held stones in their hands, which they knocked together to draw the attention of the passers-by. They had a leader, whom they were bound to obey; and when this leader saw any mud-hole particularly deep and dirty, he commanded some of the party to roll themselves in it, which they did forthwith. * money to 400. An ordinance of 1676 gives the intendant
In this Session the first step was taken in one of the greatest achievements of humanity which adorn the name of Britain. It was the grand preliminary towards annihilating the slave trade. The spirit of revolt against this odious trade had been gaining rapidly in the British mind. One of the earliest stabs given to it was by the pathetic story of Inkle and Yarico, in the "History of Barbadoes," by Lygon, which was taken up and amplified in the Spectator, and afterwards elaborated into an effective drama by Colman. Defoe, Dr. Johnson, Warburton in his "Divine Legation of Moses," and in his sermons so early as 1766, Voltaire, and other writers, had diffused a strong and sound feeling on the subject. It had been early attempted to establish the legal maxim, that a slave becomes a freed man in England; but in 1729 this had been positively pronounced against by Talbot and Yorke, then the highest legal authorities. But a more successful essay was made by Granville Sharp in 1772, in the case of James Somerset, and the principle was established, that the moment a slave set his foot on English ground he became free. In 1782 the Friends presented a petition to Parliament for the abolition of the slave trade. In 1785 Thomas Clarkson, then a student at the University of Cambridge, competed for and won the first prize for an essay on "The Slavery and Commerce in the Human Species," and this, which was undertaken as an academical exercise, led him to devote himself to the great work of the utter extinction of this evil. Mr. Ramsay, a clergyman of Kent, who had lived in St. Kitts, published a pamphlet on the same subject. The friends of Ramsay, Lady Middleton and Mrs. Bouverie, became zealous advocates of the cause, and finally Wilberforce resolved to make it the great object of his life. A society was now established in London, consisting only originally of twelve individuals, including the benevolent Mr. Thornton, and having Granville Sharp for its chairman. The members, however, were opulent merchants and bankers, and they set agents to work to collect information on the subject. The feeling rapidly spread; committees were formed in Manchester and other provincial towns for co-operation.While these things were passing at Onondaga, La Barre had finished his preparations, and was now in full campaign. Before setting out, he had written to the minister that he was about to advance on the enemy, with seven hundred Canadians, a hundred and thirty regulars, and two hundred mission Indians; that more Indians were to join him on the way; that Du Lhut and La Durantaye were to meet him at Niagara with a body of coureurs de bois and Indians from the interior; and that, "when we are all united, we will perish or destroy the enemy."  On the same day, he wrote to the king: "My purpose is to exterminate the Senecas; for otherwise your Majesty need take no farther account of this country, since there is no hope of peace with them, except when they are driven to it by force. I pray you do not abandon me; and be assured that I shall do my duty at the head of your faithful colonists."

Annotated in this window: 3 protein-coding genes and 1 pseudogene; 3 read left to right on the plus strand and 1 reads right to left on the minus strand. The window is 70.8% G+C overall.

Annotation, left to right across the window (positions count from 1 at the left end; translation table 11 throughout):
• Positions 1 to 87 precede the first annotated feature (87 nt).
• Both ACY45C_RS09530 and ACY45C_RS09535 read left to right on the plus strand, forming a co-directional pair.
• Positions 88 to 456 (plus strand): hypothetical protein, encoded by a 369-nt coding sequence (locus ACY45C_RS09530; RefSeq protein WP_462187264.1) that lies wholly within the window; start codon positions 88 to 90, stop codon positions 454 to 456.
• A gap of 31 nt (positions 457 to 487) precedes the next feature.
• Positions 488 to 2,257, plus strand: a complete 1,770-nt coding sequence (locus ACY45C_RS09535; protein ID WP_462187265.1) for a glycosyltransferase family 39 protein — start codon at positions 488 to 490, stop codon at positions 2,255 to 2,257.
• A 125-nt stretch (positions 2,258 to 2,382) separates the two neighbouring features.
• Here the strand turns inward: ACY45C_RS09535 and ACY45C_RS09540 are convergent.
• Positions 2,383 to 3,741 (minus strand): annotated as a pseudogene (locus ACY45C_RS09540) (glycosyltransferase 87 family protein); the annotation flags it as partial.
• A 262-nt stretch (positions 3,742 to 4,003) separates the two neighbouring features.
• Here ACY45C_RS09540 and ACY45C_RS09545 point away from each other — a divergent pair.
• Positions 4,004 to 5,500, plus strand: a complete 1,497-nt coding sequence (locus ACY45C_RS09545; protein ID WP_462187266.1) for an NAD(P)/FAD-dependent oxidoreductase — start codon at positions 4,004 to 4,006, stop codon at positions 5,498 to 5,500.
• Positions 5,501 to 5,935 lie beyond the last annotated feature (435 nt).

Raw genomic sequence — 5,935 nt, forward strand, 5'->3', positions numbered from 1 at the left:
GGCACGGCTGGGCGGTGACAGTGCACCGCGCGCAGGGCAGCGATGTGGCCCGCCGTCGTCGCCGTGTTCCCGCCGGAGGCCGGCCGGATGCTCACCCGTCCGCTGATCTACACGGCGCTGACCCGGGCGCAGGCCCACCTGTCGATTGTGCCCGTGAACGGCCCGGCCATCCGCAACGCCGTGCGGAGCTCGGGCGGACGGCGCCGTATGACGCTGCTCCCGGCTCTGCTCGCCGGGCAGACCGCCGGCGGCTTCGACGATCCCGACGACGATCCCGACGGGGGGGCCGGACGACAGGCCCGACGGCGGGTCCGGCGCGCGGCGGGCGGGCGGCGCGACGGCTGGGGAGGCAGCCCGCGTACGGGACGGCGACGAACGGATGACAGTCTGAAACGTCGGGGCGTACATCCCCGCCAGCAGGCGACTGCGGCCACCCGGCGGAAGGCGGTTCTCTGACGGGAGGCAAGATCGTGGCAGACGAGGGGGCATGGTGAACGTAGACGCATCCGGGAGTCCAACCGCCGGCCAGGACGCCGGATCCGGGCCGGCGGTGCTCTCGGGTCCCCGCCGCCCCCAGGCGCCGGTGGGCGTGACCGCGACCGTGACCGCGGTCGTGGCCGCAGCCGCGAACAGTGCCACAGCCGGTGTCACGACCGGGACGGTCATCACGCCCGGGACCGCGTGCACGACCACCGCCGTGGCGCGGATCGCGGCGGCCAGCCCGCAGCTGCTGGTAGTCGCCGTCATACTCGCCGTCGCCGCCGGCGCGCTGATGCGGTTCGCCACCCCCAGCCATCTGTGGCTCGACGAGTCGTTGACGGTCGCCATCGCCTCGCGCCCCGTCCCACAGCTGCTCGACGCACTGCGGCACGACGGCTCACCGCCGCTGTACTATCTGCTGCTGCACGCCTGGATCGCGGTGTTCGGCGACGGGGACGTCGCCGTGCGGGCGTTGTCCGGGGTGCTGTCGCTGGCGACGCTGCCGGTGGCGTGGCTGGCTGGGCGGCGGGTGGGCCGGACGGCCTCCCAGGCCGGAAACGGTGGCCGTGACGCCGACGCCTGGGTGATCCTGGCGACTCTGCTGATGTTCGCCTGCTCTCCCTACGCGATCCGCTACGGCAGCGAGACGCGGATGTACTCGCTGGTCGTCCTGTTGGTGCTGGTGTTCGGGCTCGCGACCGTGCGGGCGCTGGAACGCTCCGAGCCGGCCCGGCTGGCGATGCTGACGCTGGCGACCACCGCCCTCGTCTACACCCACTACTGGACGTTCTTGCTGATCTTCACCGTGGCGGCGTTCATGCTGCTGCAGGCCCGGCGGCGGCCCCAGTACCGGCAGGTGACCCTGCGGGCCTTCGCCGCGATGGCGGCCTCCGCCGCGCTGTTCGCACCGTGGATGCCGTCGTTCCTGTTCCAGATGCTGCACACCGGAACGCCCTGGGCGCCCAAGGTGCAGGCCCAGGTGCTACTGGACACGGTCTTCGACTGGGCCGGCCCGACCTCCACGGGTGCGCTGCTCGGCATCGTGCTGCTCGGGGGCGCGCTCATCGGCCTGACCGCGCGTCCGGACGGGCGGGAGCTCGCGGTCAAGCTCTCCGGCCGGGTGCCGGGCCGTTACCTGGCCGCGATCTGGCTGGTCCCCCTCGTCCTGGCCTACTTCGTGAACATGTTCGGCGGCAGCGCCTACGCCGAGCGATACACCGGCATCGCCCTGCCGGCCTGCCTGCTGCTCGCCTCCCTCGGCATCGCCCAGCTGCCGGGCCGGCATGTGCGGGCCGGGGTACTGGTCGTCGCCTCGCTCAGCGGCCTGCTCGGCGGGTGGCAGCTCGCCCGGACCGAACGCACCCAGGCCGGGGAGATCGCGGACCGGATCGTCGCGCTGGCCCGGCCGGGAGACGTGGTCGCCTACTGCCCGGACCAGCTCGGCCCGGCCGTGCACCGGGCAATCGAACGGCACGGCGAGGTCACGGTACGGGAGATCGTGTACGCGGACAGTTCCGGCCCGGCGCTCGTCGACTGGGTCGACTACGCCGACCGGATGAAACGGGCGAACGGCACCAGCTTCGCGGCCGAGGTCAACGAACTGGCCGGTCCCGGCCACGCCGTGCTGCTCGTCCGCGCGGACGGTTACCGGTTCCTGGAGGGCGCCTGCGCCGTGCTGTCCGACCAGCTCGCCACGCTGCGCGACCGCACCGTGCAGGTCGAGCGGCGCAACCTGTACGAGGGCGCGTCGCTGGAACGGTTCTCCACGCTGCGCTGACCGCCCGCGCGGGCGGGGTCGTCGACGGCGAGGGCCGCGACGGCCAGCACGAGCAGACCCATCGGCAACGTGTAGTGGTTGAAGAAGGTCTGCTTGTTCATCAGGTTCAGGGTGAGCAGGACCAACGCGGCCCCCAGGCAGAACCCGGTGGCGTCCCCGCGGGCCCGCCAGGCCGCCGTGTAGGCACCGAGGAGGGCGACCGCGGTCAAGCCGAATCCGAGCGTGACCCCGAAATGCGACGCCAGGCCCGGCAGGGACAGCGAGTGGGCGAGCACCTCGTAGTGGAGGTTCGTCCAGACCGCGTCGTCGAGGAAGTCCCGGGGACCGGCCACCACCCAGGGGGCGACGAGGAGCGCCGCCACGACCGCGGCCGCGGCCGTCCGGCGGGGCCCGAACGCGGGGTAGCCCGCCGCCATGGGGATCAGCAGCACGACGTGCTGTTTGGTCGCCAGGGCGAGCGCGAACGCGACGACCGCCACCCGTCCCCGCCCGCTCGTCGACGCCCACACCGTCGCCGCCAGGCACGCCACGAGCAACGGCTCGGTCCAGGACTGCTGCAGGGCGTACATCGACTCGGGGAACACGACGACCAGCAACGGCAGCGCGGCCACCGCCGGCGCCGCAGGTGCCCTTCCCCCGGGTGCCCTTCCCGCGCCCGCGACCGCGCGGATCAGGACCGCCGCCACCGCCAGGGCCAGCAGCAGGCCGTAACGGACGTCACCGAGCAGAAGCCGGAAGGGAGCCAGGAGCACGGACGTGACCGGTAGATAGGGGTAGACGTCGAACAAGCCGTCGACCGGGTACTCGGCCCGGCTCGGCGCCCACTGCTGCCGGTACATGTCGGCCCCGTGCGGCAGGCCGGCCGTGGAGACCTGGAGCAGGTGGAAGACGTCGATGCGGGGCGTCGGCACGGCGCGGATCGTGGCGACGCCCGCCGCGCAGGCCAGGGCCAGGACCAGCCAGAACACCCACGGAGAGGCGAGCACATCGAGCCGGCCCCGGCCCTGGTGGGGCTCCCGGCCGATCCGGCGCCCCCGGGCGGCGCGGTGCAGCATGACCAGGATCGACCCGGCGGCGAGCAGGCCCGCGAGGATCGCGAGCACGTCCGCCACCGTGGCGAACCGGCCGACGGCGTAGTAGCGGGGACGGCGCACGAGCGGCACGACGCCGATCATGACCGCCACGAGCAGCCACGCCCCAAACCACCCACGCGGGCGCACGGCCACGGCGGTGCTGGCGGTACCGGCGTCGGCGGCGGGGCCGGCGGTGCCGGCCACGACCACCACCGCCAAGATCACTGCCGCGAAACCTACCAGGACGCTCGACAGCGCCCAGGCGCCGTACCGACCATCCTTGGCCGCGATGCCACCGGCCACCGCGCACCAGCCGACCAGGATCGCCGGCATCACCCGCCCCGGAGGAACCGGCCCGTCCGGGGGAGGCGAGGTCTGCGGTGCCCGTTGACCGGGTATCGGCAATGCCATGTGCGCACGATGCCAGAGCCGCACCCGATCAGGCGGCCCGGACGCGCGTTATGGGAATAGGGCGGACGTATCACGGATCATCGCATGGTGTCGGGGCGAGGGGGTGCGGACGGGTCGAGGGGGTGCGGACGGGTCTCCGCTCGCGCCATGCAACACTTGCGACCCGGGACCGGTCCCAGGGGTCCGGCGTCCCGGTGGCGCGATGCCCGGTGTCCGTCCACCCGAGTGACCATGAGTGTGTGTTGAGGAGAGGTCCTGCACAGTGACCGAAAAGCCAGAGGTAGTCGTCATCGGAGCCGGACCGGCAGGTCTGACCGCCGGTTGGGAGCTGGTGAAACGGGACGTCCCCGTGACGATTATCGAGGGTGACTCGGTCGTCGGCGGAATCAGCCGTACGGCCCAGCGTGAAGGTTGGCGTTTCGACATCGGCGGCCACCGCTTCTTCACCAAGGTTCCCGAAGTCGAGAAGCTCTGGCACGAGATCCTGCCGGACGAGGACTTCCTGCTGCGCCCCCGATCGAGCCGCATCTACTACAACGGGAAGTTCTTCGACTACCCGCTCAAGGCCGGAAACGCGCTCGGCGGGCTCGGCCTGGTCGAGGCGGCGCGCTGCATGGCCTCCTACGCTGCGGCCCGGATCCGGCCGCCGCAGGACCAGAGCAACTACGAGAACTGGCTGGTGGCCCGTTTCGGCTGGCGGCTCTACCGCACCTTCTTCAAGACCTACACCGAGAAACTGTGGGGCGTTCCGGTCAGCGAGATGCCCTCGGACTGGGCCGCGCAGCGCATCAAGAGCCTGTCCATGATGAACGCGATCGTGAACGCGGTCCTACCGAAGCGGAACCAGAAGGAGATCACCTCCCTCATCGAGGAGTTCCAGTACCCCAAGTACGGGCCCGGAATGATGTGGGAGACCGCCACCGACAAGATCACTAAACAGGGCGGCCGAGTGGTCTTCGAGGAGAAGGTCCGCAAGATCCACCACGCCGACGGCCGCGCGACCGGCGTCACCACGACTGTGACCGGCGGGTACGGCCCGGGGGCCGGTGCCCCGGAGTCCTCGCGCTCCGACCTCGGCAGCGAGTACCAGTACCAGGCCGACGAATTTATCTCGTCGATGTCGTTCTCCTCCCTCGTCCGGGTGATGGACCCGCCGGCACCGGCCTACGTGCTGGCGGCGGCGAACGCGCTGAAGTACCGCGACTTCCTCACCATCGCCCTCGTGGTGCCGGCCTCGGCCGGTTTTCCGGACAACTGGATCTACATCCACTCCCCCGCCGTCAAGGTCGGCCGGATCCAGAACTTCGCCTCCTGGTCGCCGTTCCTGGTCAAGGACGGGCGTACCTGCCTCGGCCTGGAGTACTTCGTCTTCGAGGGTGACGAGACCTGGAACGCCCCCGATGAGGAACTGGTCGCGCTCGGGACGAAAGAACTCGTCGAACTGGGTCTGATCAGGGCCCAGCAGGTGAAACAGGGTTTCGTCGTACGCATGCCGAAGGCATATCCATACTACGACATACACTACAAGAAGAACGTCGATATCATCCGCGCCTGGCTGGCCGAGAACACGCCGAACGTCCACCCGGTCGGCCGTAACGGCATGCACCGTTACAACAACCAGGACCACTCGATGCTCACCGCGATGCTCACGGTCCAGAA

This dashed their spirits, and they sent a canoe to call to their aid five hundred of their warriors who were mustered near the mouth of the Richelieu. These were the allies whom, but for this untoward check, they were on their way to join for a com bined attack on Quebec, Three Rivers, and Montreal. It was maddening to see their grand project thwarted by a few French and Indians ensconced in a paltry redoubt, scarcely better than a cattle-pen; but they were forced to digest the affront as best they might.